Tuesday, 01 Jun, 2010 Science
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Growing Teeth Inside Patient's Mouth

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Usually traditional dental implants require a lot of time to heal and numerous visits to clinicians, which is why Dr. Jeremy Mao, a professor of dental medicine from the Columbia University Medical Center, decided to solve the problem.

He managed to come up with a revolutionary technique that would allow implants to be grown inside an empty tooth socket, in the mouth of the patient.

The professor began with a scaffold, the shape of which resembles that of a real tooth. It is worth mentioning that the scaffold is made of microchannelled natural materials filled with a growth factor.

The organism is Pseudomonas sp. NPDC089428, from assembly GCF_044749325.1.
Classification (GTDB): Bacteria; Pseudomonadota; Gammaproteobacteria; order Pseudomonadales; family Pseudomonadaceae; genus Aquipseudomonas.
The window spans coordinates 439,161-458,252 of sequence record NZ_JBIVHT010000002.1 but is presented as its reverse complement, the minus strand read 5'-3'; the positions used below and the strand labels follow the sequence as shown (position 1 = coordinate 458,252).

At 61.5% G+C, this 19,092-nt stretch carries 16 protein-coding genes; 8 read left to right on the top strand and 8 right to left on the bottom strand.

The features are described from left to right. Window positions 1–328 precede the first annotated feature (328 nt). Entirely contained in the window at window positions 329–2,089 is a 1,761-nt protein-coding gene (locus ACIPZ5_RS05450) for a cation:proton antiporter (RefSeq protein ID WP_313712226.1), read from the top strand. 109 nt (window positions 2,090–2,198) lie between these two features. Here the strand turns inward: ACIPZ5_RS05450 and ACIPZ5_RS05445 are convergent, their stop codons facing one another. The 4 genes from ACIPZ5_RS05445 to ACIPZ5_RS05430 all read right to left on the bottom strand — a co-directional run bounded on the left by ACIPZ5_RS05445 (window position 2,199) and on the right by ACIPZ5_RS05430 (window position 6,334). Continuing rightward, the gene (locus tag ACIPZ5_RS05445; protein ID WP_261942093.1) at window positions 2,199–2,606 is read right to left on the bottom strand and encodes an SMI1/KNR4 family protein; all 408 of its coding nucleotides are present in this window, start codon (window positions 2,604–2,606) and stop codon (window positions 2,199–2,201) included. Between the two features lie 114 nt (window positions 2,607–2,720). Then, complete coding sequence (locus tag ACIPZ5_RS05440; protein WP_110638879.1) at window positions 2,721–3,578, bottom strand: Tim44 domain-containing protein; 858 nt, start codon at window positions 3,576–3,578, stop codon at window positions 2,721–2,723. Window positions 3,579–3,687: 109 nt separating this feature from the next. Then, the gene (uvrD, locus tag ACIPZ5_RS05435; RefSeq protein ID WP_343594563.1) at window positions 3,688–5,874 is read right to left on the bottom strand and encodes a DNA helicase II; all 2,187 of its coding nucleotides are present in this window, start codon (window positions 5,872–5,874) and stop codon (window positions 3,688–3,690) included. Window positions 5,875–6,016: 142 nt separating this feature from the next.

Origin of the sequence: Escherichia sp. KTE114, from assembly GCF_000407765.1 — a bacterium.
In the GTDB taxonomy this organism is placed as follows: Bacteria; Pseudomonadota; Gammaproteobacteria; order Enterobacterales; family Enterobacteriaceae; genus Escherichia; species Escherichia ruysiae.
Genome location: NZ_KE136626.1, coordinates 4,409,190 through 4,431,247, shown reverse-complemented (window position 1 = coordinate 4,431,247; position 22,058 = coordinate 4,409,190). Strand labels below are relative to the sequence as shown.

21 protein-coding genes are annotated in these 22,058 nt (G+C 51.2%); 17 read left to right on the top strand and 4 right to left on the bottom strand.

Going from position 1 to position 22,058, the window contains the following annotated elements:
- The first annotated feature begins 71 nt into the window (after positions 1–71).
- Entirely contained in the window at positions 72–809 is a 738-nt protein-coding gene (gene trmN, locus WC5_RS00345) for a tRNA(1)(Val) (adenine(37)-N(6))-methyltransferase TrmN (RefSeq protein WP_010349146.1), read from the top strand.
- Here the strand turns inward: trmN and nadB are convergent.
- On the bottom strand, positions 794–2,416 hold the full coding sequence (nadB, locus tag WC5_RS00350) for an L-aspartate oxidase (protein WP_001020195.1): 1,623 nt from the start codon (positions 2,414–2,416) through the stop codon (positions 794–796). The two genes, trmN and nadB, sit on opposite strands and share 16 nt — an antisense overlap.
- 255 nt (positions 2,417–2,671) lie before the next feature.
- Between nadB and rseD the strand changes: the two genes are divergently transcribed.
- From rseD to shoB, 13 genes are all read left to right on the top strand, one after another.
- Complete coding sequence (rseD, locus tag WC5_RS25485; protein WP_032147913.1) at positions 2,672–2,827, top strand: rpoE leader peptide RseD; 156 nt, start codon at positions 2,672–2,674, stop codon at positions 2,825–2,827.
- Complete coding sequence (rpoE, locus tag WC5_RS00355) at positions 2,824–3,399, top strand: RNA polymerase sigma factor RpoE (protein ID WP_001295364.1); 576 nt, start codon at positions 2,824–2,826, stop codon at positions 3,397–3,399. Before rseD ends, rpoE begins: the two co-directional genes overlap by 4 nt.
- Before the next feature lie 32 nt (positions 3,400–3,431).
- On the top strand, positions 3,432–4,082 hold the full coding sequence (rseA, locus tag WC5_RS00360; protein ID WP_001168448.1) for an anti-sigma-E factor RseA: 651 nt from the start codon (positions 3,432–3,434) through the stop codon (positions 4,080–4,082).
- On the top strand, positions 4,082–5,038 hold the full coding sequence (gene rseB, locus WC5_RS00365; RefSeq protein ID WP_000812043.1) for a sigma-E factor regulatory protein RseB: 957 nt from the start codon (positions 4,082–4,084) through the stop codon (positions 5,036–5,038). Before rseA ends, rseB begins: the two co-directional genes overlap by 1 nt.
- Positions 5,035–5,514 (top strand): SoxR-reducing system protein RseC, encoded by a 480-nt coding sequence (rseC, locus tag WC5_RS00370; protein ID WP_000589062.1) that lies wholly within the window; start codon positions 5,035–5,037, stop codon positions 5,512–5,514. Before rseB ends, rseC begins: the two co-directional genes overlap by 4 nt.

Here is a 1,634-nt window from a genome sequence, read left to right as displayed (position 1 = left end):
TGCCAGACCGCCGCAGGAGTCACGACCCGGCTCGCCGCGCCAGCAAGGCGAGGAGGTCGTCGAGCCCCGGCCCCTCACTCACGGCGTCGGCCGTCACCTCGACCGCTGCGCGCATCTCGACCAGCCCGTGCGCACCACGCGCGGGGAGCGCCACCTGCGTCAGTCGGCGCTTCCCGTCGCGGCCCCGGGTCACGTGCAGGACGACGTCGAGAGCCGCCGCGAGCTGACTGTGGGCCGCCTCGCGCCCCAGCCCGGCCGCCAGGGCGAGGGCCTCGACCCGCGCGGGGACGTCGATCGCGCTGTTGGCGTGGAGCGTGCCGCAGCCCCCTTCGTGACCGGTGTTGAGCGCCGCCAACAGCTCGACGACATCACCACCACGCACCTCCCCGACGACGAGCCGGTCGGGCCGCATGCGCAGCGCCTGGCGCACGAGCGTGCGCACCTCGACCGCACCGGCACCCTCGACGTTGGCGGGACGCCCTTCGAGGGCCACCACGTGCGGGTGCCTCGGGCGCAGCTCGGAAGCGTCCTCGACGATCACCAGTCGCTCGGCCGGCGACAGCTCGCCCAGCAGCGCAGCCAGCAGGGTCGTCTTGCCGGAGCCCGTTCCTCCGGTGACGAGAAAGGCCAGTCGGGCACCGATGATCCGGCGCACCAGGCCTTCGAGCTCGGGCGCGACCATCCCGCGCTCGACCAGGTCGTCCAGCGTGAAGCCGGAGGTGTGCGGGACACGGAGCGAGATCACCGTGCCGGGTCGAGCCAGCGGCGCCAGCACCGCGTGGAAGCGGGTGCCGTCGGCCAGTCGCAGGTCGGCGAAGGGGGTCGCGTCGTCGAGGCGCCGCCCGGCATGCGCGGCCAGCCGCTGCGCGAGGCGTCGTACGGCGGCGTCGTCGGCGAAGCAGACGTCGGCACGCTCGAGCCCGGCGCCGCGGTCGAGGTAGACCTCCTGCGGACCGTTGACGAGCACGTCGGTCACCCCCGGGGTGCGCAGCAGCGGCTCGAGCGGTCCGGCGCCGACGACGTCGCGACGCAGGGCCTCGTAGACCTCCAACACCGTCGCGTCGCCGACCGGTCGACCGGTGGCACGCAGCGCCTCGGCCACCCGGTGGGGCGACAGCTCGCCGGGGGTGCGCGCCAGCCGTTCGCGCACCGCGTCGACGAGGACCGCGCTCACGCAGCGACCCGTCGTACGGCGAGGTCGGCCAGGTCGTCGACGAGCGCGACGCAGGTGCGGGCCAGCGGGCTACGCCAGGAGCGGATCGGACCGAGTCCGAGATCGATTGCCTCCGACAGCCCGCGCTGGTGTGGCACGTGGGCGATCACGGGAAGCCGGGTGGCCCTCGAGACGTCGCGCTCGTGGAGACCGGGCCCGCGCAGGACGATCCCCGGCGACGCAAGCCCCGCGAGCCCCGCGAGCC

When Mao experimented during the animal-model study he installed that structure in the empty tooth socket, making stem cells migrate onto the scaffold. The outcome was the growth of a new tooth along with the regeneration of periodontal ligaments. In addition, a new alveolar bone formed, reports Gizmag.

According to Dr. Mao, if the new method is applied, the patient will have a normal tooth grown in about nine weeks. Due to the fact that the method requires patient's stem cells, the tooth will be able to continuously regenerate and last for a very long time.

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